A brief quote from Leon Wieseltier in White Rose Magazine:
“After everything that liberalism endured and survived, after the unimaginably savage assaults of fascism and communism, we must steadfastly fight for it all over again, and we must begin again at the beginning.”
Wieseltier defines liberalism as the antithesis of authoritarianism. Liberalism can be conservative or progressive but it exists as a willingness to let things evolve naturally and to stay within sight of individualism. In his article, Wieseltier takes a different view of the terrorists and racists and includes the opposite side of Black Lives Matter and protests against police brutality. All of them, he contends, are starting at the beginning to recapture the individualism that has disappeared more and more rapidly in the last fifty years.
He fears that it will get worse before it gets better. The reader can imagine the cost to individuality from the Internet and its many homogenizing activities; the psychology of orderliness is no longer a person-to-person experience rather it is a form of compliance with the status quo – the path of least resistance, the easiest way to comply with social norms.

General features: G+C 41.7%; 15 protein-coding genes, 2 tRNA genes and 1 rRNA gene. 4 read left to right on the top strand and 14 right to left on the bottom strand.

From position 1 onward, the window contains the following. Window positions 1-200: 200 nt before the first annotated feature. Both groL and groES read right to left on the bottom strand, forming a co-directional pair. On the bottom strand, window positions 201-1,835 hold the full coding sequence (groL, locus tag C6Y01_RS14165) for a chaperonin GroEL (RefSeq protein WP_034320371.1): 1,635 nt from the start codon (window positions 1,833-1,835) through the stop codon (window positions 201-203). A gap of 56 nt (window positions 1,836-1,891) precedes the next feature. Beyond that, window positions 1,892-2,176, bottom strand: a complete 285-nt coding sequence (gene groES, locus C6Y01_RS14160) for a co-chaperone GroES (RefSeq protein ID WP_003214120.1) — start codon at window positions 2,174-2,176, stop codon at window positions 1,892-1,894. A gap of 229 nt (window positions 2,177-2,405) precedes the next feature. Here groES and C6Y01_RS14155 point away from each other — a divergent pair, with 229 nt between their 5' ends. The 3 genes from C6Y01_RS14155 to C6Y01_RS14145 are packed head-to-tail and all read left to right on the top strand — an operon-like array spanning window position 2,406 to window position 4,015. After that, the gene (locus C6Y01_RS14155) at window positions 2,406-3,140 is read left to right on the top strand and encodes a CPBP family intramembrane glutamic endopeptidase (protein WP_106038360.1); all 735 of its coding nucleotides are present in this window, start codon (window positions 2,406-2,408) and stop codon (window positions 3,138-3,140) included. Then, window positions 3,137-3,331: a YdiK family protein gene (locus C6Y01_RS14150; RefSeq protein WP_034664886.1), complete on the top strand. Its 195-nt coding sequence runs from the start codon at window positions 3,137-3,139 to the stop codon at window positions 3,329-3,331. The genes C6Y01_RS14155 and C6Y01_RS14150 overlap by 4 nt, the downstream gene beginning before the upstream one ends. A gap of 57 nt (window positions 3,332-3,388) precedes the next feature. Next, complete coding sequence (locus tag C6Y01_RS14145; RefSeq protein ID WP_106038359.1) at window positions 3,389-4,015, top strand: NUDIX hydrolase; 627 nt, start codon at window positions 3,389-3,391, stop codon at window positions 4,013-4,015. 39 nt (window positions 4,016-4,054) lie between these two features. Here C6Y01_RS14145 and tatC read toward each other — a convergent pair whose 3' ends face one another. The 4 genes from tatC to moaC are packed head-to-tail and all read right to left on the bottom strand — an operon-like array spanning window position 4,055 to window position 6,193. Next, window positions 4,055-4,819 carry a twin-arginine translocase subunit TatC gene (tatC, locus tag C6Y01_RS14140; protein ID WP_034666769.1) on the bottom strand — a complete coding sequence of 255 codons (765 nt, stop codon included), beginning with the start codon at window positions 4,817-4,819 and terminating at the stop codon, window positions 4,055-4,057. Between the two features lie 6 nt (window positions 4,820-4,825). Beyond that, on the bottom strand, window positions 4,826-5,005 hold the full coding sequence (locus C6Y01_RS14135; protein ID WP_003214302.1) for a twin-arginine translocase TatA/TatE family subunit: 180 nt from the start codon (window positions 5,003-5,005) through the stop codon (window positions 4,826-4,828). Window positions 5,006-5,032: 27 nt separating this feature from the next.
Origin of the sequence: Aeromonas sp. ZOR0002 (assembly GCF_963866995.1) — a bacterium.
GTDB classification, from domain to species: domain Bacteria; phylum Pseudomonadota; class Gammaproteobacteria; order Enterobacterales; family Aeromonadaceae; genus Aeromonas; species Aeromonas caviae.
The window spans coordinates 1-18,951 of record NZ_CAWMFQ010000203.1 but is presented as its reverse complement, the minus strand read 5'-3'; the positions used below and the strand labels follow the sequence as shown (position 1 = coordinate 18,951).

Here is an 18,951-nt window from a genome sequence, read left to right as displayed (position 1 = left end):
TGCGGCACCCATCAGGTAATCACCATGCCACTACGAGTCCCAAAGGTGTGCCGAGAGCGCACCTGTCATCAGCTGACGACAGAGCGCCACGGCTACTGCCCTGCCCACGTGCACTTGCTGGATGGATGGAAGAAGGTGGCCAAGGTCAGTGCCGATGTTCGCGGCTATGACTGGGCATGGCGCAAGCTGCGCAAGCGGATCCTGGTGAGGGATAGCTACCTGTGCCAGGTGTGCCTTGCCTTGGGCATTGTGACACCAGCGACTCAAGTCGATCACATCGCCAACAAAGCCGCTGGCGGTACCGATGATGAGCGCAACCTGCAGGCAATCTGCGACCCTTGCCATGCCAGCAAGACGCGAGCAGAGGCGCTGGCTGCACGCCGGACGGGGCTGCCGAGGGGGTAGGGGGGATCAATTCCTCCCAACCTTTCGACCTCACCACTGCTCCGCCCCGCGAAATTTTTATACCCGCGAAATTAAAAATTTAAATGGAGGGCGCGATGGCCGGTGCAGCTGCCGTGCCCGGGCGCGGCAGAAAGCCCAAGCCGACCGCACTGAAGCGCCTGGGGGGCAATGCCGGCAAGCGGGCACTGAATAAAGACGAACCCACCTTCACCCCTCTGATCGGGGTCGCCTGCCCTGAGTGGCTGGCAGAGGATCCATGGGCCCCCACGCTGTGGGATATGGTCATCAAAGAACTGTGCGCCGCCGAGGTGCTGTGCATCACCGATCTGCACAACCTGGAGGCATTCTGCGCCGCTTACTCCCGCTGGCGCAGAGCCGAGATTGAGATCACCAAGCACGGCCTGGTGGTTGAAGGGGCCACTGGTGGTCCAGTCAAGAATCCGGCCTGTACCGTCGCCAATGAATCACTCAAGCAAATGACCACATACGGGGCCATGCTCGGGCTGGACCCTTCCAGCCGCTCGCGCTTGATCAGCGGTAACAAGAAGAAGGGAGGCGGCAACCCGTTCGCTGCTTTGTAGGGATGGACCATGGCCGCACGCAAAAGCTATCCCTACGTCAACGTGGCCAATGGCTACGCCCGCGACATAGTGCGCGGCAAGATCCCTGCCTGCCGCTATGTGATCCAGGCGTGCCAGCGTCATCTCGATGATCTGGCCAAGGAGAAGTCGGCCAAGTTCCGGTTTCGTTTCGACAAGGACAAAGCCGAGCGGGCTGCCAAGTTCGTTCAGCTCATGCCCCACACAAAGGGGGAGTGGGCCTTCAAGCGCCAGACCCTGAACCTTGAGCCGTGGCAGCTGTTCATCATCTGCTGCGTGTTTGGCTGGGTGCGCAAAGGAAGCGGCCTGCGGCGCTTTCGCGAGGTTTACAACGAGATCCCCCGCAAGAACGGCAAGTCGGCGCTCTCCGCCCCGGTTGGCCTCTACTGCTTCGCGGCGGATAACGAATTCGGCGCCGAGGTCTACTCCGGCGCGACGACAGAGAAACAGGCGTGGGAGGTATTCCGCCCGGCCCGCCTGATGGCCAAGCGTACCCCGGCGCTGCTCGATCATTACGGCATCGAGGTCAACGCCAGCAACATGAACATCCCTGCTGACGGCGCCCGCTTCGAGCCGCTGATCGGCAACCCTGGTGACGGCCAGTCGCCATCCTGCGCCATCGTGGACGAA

Mariner often has cited the 1980 Reagan shift that separated profit and national commitment into the wealthy and their corporations while letting go of obligation to the citizenry at large. (Mariner is not alone in this opinion; it is a very popular assumption among economists and sociologists.) In a vague manner, the common citizen had to take what the plutocrats offered – top down instead of bottom up. Between automation of the soul and oppression of life’s rewards, liberalism has largely disappeared.
The ideological collapse of the Republican Party is a symptom of these times. So is the progressive democrat charge into socialist solutions. Lost in between are liberalism and the importance of individualism. Expressed in Constitutional terms, there is no right to freedom of speech.
Perhaps Wieseltier has it right: we must begin at the beginning, perhaps not in open violence but in rearranging the ethical core of our nation; fighting need not be abusive but it must take physical action.